Clients that measure every task in terms of immediate ROI are not getting to the heart of the corporate wellness program - the health of their employees.
By shifting the focus to the total wellbeing of employees, your clients lay the foundation for long-term gains. How do you, as their adviser, change the dynamic of the discussion without appearing to skirt the issue of ROI? To borrow a phrase from premier wellness expert Dr. Lee Rice: educate, inspire and motivate.
It's the job of the C-suite to be fiscally responsible. However, when your clients cannot see the big-picture gains due to their need for immediate ROI, corporate wellness programs suffer. It makes your adviser role more challenging, too. You need to broaden your clients' tunnel vision on ROI to see the intangible benefits of a healthy workforce.
Set realistic expectations. Start your wellness discussion by setting realistic expectations. What is it your client wants from the wellness program? How would they define success? If the answer is reducing health care costs, share the results of focusing on specific health risks of an employee population. Show the long-term savings potential of reducing health risks with a sample three-year strategy - illustrating success does not occur overnight.
Make a business case for wellness. Knowing how your clients define success for a corporate wellness program provides you with the trigger point for shifting the conversation from immediate ROI. For example, if your client views every wellness activity as time away from work, educate them on the cost of poor employee health on productivity and absenteeism. Several studies exist, such as the multi-employer study published in the Journal of Occupational and Environmental Medicine, that link employee health and productivity. Use that data in an analysis that compares wellness activity time to the cost of doing nothing.
Real world success stories inspire your clients. Look for support from others who have a positive experience with corporate wellness programs.
Connect with other clients. Gain support for your wellness discussions by engaging other clients who "get it." Arrange a meeting where they share their wellness story and best practices. Host a free seminar where you invite clients and prospects or schedule a one-on-one meeting with your two clients.
Coach your wellness champions beforehand so they focus on the big picture and the intangible benefits of a healthy workforce, such as improved morale, lower absenteeism or reduced turnover.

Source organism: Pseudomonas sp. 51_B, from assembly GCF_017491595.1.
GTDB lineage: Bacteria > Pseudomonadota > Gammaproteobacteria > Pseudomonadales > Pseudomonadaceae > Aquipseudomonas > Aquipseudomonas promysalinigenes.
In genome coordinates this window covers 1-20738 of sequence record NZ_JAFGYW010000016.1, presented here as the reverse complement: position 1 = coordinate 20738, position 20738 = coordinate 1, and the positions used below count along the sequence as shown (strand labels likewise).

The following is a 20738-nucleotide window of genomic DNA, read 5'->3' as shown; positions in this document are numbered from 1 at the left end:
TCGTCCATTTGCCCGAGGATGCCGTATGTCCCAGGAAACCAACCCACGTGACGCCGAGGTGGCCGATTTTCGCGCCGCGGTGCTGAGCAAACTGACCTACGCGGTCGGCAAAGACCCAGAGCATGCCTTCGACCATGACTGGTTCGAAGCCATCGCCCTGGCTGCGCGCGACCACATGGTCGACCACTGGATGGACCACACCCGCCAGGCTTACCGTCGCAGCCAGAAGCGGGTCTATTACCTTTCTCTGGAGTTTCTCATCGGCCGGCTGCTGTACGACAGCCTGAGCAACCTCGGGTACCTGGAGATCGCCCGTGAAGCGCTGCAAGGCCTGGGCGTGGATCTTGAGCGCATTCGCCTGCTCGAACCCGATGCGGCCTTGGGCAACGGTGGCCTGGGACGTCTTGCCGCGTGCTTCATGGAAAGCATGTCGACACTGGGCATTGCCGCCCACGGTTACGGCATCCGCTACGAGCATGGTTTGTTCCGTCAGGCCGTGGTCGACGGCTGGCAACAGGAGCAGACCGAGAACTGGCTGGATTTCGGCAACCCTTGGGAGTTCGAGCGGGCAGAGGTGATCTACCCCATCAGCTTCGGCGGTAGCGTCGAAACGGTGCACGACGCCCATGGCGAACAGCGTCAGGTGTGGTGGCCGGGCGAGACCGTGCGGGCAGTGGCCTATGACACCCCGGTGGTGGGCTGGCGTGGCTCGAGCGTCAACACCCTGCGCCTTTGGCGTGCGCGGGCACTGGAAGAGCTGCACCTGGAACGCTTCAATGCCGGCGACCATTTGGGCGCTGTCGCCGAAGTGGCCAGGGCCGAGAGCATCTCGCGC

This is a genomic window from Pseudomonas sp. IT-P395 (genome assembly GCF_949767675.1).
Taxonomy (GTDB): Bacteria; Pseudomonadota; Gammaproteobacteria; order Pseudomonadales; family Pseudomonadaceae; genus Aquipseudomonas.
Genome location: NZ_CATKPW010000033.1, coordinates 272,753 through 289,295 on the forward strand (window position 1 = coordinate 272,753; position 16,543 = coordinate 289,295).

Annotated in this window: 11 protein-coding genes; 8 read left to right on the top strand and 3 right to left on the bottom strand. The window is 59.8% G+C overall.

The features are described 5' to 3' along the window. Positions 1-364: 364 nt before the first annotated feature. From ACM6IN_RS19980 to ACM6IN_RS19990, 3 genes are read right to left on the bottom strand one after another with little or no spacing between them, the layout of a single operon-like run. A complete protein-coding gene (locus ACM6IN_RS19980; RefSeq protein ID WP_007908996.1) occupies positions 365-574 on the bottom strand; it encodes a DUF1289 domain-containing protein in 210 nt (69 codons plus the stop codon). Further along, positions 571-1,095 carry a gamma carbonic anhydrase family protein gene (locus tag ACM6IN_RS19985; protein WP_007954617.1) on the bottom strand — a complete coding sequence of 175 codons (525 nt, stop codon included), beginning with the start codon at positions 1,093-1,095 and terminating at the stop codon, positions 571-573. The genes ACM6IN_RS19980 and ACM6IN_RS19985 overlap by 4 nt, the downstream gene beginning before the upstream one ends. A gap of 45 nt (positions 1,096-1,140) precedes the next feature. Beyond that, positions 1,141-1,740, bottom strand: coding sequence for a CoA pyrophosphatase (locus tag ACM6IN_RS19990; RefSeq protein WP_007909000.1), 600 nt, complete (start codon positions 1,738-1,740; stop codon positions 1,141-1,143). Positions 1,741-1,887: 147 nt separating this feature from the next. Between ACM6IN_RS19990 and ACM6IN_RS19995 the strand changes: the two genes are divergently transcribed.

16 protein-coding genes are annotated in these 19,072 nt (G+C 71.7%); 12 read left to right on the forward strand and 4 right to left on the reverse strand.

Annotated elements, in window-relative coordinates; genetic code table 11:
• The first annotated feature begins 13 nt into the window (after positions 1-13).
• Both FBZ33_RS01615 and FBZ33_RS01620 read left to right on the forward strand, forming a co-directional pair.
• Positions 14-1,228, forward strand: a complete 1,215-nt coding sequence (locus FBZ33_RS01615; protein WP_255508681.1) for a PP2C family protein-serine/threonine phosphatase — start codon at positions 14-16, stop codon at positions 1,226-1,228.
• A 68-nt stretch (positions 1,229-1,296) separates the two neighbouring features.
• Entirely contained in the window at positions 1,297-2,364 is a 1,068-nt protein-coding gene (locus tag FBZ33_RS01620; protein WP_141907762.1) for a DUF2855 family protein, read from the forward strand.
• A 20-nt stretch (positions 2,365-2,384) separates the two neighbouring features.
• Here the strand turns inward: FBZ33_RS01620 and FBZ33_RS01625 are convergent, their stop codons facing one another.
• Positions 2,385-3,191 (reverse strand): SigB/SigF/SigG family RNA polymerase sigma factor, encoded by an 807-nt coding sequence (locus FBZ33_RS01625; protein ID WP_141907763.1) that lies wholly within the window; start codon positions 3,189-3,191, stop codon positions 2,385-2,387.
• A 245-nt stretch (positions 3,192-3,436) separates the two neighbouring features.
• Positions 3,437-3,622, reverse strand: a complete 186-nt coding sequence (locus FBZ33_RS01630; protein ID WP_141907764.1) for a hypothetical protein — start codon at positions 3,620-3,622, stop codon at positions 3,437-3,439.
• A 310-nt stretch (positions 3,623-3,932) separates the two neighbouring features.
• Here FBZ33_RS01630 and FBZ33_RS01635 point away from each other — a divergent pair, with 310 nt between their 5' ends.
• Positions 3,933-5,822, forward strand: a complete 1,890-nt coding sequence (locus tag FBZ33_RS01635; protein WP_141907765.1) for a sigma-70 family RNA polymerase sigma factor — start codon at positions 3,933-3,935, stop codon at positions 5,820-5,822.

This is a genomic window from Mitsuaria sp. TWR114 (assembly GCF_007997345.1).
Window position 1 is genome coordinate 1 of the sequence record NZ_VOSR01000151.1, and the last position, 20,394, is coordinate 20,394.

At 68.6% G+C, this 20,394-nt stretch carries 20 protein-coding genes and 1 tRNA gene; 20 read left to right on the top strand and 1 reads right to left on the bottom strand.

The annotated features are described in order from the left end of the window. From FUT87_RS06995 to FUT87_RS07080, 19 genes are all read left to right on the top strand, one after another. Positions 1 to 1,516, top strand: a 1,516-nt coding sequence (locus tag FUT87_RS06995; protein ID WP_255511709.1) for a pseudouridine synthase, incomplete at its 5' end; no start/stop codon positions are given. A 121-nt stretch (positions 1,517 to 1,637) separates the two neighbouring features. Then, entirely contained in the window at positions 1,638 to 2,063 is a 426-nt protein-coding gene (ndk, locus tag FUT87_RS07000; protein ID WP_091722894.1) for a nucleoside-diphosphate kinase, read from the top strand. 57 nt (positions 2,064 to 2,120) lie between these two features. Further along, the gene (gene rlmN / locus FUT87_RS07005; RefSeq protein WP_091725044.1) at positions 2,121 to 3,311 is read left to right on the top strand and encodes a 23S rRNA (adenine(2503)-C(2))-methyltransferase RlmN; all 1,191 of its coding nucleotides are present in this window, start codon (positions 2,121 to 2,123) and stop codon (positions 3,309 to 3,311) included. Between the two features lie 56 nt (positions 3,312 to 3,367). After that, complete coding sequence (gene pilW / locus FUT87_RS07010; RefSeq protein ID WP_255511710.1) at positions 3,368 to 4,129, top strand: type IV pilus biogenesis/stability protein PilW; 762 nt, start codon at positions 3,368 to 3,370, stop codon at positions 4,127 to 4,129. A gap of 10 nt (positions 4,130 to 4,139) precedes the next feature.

Engage insurance carriers. More carriers are willing to consider value-based benefit designs that encourage health behaviors, such as adherence to prescribed medications. Collaborate with your clients' carriers to explore options for promoting wellness activities. Involve insurance carriers in the discussions and ask the representatives to share industry data and best practices.
Moving that client off the couch requires pushing the right button. When you understand what the barrier is that is stopping your client from moving forward, you discover the key to motivation.
Maybe it occurs by enrolling the C-suite in an executive health program, allowing them first-hand experience into the benefits of a healthy lifestyle. Another possibility is offering a cost-neutral strategy for funding wellness initiatives. For example, if the cost of health risk assessments is stalling discussions, try implementing a differential contribution strategy where non-participants' premium dollars cover the cost.
You may have an internal champion who can help bring others around and offer invaluable insight. However you support your case for long-term wellness strategy, changing the discussion dynamic will help your clients see beyond immediate ROI. Getting to the heart of the corporate wellness program offers the greatest return on investment for all.
Taylor, CWPM, is a consultant and certified wellness program manager for Intercare Insurance Solutions in San Diego.
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